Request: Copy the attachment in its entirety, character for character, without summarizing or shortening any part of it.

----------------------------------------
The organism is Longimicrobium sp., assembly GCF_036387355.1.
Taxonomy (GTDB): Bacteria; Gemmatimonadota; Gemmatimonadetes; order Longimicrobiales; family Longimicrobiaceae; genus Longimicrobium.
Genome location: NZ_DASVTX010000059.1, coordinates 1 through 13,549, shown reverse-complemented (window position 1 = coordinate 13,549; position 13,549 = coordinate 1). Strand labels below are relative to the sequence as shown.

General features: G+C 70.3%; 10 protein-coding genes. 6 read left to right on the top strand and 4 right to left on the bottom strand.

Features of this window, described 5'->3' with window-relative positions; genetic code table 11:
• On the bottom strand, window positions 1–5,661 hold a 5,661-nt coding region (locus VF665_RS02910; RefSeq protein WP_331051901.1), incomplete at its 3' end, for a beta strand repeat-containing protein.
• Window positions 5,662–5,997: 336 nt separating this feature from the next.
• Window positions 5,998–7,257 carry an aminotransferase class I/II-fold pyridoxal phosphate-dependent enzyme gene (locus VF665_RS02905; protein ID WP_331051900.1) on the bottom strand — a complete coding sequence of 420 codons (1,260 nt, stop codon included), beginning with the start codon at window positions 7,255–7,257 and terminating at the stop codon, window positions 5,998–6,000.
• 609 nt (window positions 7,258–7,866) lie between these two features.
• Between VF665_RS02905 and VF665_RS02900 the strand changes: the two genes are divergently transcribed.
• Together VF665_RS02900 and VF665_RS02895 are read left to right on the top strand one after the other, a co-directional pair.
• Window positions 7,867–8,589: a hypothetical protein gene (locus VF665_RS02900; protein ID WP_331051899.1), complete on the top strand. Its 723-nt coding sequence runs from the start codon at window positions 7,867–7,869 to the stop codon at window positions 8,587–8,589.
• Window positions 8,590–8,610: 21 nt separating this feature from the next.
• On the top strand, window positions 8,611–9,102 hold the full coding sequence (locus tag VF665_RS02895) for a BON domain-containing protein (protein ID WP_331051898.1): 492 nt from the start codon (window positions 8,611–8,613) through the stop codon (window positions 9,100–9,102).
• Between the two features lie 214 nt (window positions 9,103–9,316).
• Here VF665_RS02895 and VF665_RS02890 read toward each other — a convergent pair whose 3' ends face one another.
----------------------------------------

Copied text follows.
The organism is Longimicrobium sp., assembly GCF_036387355.1.
Taxonomy (GTDB): Bacteria; Gemmatimonadota; Gemmatimonadetes; order Longimicrobiales; family Longimicrobiaceae; genus Longimicrobium.
Genome location: NZ_DASVTX010000059.1, coordinates 1 through 13,549, shown reverse-complemented (window position 1 = coordinate 13,549; position 13,549 = coordinate 1). Strand labels below are relative to the sequence as shown.

General features: G+C 70.3%; 10 protein-coding genes. 6 read left to right on the top strand and 4 right to left on the bottom strand.

Features of this window, described 5'->3' with window-relative positions; genetic code table 11:
• On the bottom strand, window positions 1–5,661 hold a 5,661-nt coding region (locus VF665_RS02910; RefSeq protein WP_331051901.1), incomplete at its 3' end, for a beta strand repeat-containing protein.
• Window positions 5,662–5,997: 336 nt separating this feature from the next.
• Window positions 5,998–7,257 carry an aminotransferase class I/II-fold pyridoxal phosphate-dependent enzyme gene (locus VF665_RS02905; protein ID WP_331051900.1) on the bottom strand — a complete coding sequence of 420 codons (1,260 nt, stop codon included), beginning with the start codon at window positions 7,255–7,257 and terminating at the stop codon, window positions 5,998–6,000.
• 609 nt (window positions 7,258–7,866) lie between these two features.
• Between VF665_RS02905 and VF665_RS02900 the strand changes: the two genes are divergently transcribed.
• Together VF665_RS02900 and VF665_RS02895 are read left to right on the top strand one after the other, a co-directional pair.
• Window positions 7,867–8,589: a hypothetical protein gene (locus VF665_RS02900; protein ID WP_331051899.1), complete on the top strand. Its 723-nt coding sequence runs from the start codon at window positions 7,867–7,869 to the stop codon at window positions 8,587–8,589.
• Window positions 8,590–8,610: 21 nt separating this feature from the next.
• On the top strand, window positions 8,611–9,102 hold the full coding sequence (locus tag VF665_RS02895) for a BON domain-containing protein (protein ID WP_331051898.1): 492 nt from the start codon (window positions 8,611–8,613) through the stop codon (window positions 9,100–9,102).
• Between the two features lie 214 nt (window positions 9,103–9,316).
• Here VF665_RS02895 and VF665_RS02890 read toward each other — a convergent pair whose 3' ends face one another.